Please refer to the article The Best Way to Learn History for more information about the History Odyssey method of learning.

The History Odyssey method found in Middle Ages 3:

  • Examine resources about the middle ages history of various groups including Christianity, Judaism, Byzantine Empire, the Vikings, Arabs, Ottomans, Moguls, Mayans, and Normans from areas such as England, India, Russia, Germany, Italy,? China, Japan, the Americas, the Middle East, Africa, and more.
  • Read middle ages history as an exciting narrative
  • Read classic literature and mythology
  • Examine various primary sources

  • Learn middle ages history through classic literature
  • Read mythology and tales from various cultures
  • Read classic literary works

  • Develop points of view and present arguments through well-composed essays
  • Create compelling and concise thesis statements
  • Compose well-written research papers
  • Practice public speaking and rhetoric skills
  • Write biographies on significant individuals from the middle ages and identify their effects and influences on history


  • Exposure to at least three sources for history events
  • Organize, filter, prioritize, and discern vast amounts of historical data
  • Refined practice evaluating the validity of history sources
  • Practice literary analysis of classic literature
  • Complete literature matrices to assist in the comprehension of challenging literary works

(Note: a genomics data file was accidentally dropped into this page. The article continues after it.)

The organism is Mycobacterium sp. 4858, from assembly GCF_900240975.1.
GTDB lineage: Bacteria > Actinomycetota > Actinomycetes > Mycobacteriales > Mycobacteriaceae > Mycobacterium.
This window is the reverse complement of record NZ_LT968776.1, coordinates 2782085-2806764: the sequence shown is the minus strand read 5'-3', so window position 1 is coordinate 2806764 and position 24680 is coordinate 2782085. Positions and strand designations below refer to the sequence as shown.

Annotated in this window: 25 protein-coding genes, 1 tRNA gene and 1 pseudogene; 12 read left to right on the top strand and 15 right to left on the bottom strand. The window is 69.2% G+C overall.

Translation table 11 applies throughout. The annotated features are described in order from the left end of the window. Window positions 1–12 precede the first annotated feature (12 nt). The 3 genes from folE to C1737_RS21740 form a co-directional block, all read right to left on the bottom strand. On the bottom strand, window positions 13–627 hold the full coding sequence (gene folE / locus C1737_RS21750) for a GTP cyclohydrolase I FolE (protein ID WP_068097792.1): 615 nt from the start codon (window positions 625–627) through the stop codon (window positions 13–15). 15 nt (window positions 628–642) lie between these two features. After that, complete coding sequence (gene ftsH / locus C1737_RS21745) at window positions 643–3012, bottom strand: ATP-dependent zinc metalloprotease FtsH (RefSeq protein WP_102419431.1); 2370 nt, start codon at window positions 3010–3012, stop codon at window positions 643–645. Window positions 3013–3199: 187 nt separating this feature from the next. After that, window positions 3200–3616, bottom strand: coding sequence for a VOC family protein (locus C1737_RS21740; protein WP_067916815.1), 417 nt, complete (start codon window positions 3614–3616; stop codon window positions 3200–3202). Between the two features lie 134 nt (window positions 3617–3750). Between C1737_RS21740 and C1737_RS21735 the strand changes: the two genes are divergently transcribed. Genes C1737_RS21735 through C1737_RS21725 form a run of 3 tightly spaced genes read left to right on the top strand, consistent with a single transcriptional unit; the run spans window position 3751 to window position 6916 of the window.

• Practice the art of writing and assessing arguments
  • Study and analyze military figures, operations, and battles in middle ages history
  • Compare and contrast groups and leaders in middle ages history
  • Analyze how different groups of people in the middle ages were influenced and affected by religious beliefs
  • Practice proper attribution of sources
  • Analyze timeline data for critical elements in events such as connections, anomalies, parallelisms, or contradistinctions
  • Analyze and interpret primary sources including speeches, poetry, and documents

  • Detailed identification of land and water areas significant to middle ages history
  • Gain a better understanding of events in the middle ages through detailed map work and completing map keys
  • Learn about geographical obstacles and advantages and their effects on middle ages history
  • Analyze how geography influenced trade, travel, wars, spread of ideas, and the communication between groups during the middle ages

Important Copyright Information: If you choose the eBook version of this course, you are purchasing a license to use the PDF for your own children. You may make copies for your own children, but you may not share (email, download, print and distribute, resell, etc.) this eBook or any portion of this eBook to others.

Licensing is available for group, school, and co-op use. Please contact Pandia Press for details on group licensing (kate@pandiapress.com).

The following books and literature are required to complete this course:
The New History of the World by J.M. Roberts
The World’s Great Speeches edited by Copeland, Lamm, & McKenna
Beowulf translated by Howell D. Chickering, Jr.
The Song of Roland translated by Dorothy L. Sayers
The Travels by Marco Polo, translated by Ronald Latham
1066: The Year of the Conquest by David Howarth
Life in a Medieval City by Joseph and Frances Gies
Sir Gawain and the Green Knight, Patience, and Pearl verse translations by Marie Borroff
The Inferno by Dante Alighieri, translated by John Ciardi
The Canterbury Tales by Geoffrey Chaucer
The Prince by Niccolo Machiavelli, translated by George Bull
Hamlet by William Shakespeare, CliffsComplete version
Essays by Michel de Montaigne, translated by J. M. Cohen

Recommended Resources:
The History Odyssey Timeline
A world history atlas